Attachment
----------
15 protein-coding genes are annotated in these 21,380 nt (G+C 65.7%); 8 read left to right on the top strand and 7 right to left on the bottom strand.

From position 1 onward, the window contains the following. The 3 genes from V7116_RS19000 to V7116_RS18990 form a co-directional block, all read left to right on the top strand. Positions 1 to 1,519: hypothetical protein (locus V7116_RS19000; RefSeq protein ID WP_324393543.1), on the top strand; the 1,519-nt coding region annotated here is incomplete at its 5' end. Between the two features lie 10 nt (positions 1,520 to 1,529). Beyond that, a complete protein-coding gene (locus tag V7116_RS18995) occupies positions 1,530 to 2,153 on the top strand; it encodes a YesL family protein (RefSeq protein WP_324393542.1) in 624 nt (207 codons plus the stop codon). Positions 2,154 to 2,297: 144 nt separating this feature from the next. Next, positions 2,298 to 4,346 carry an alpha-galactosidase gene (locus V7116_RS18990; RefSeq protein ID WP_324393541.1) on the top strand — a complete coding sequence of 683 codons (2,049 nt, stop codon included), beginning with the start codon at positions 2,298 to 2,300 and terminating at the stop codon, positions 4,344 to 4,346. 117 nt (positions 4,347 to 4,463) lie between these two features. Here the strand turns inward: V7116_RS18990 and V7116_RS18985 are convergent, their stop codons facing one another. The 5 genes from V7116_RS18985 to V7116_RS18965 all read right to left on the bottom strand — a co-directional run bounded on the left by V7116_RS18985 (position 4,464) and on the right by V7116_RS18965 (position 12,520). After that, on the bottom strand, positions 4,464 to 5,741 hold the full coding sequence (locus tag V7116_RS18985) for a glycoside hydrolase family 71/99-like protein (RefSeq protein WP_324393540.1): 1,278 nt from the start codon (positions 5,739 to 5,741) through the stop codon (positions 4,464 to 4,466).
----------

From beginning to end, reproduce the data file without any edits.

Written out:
15 protein-coding genes are annotated in these 21,380 nt (G+C 65.7%); 8 read left to right on the top strand and 7 right to left on the bottom strand.

From position 1 onward, the window contains the following. The 3 genes from V7116_RS19000 to V7116_RS18990 form a co-directional block, all read left to right on the top strand. Positions 1 to 1,519: hypothetical protein (locus V7116_RS19000; RefSeq protein ID WP_324393543.1), on the top strand; the 1,519-nt coding region annotated here is incomplete at its 5' end. Between the two features lie 10 nt (positions 1,520 to 1,529). Beyond that, a complete protein-coding gene (locus tag V7116_RS18995) occupies positions 1,530 to 2,153 on the top strand; it encodes a YesL family protein (RefSeq protein WP_324393542.1) in 624 nt (207 codons plus the stop codon). Positions 2,154 to 2,297: 144 nt separating this feature from the next. Next, positions 2,298 to 4,346 carry an alpha-galactosidase gene (locus V7116_RS18990; RefSeq protein ID WP_324393541.1) on the top strand — a complete coding sequence of 683 codons (2,049 nt, stop codon included), beginning with the start codon at positions 2,298 to 2,300 and terminating at the stop codon, positions 4,344 to 4,346. 117 nt (positions 4,347 to 4,463) lie between these two features. Here the strand turns inward: V7116_RS18990 and V7116_RS18985 are convergent, their stop codons facing one another. The 5 genes from V7116_RS18985 to V7116_RS18965 all read right to left on the bottom strand — a co-directional run bounded on the left by V7116_RS18985 (position 4,464) and on the right by V7116_RS18965 (position 12,520). After that, on the bottom strand, positions 4,464 to 5,741 hold the full coding sequence (locus tag V7116_RS18985) for a glycoside hydrolase family 71/99-like protein (RefSeq protein WP_324393540.1): 1,278 nt from the start codon (positions 5,739 to 5,741) through the stop codon (positions 4,464 to 4,466).